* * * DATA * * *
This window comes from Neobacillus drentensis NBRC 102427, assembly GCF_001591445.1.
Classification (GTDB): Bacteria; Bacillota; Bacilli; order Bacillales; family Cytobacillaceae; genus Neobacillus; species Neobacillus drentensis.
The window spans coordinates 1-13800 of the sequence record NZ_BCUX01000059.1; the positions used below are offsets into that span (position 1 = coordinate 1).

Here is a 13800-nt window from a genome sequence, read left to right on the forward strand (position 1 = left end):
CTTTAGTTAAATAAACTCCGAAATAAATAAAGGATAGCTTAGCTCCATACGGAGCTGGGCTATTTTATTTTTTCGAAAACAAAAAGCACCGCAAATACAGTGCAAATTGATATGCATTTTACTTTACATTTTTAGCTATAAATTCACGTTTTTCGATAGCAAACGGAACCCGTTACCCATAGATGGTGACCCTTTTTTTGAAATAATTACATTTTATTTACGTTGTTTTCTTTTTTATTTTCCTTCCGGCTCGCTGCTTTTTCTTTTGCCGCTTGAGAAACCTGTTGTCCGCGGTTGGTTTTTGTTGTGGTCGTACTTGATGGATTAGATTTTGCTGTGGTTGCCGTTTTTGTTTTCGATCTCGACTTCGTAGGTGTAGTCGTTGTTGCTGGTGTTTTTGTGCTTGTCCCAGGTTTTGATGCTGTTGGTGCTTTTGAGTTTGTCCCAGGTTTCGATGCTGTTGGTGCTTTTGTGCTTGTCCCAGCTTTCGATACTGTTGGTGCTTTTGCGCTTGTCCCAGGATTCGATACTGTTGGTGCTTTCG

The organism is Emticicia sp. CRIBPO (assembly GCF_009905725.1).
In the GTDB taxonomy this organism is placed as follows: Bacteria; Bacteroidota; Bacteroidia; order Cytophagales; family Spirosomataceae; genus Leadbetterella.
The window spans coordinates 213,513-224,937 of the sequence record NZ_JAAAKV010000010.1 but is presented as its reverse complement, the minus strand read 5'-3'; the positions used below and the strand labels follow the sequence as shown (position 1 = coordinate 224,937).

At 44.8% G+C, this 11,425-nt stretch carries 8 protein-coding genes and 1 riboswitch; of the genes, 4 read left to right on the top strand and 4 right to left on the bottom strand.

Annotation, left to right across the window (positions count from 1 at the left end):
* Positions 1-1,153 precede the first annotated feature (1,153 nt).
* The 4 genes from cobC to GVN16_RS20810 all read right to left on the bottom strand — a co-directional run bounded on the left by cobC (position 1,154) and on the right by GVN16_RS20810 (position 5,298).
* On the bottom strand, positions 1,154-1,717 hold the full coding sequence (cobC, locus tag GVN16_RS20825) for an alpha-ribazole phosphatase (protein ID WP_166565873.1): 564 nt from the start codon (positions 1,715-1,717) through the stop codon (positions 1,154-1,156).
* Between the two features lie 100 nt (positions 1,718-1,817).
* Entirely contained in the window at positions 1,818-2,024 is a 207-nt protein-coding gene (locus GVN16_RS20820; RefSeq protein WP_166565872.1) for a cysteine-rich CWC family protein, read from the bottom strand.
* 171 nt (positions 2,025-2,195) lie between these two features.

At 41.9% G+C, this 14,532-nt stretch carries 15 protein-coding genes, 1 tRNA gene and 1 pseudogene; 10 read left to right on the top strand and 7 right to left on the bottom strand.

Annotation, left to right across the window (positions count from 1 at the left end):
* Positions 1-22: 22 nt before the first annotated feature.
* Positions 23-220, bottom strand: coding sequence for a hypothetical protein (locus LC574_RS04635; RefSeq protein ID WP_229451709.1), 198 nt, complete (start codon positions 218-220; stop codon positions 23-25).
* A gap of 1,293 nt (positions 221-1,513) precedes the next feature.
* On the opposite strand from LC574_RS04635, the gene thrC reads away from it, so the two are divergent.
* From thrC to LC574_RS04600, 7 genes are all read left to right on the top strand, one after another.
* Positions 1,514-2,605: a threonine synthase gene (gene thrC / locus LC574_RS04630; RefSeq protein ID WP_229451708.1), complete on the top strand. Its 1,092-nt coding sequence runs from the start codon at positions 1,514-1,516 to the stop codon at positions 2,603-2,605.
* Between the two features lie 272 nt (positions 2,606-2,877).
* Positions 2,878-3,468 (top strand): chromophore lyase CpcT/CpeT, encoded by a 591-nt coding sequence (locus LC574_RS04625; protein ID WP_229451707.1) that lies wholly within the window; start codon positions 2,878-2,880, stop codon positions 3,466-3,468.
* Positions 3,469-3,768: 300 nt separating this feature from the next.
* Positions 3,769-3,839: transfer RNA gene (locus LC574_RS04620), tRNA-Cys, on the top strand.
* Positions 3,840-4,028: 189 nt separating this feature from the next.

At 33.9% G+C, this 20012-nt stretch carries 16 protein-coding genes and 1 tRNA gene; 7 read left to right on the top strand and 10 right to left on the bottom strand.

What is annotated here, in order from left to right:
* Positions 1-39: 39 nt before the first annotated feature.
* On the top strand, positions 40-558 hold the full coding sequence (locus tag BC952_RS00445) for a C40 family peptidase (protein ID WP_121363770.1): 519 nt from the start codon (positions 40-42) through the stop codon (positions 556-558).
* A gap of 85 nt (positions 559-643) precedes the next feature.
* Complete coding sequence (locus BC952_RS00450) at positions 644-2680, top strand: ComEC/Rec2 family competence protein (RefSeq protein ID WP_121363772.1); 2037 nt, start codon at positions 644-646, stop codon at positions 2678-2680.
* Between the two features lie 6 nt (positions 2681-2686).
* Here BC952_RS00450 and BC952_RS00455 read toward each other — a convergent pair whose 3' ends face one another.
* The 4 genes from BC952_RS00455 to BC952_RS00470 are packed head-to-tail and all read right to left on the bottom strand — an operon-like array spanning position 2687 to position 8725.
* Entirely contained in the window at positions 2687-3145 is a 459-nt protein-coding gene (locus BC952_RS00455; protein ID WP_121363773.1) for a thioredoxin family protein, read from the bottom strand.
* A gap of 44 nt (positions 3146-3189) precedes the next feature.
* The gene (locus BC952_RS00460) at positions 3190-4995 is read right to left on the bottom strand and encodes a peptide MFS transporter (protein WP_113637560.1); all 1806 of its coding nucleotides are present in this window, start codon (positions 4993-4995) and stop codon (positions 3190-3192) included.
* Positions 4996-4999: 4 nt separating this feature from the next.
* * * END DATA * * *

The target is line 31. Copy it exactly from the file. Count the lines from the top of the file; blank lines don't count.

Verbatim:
What is annotated here, in order from left to right: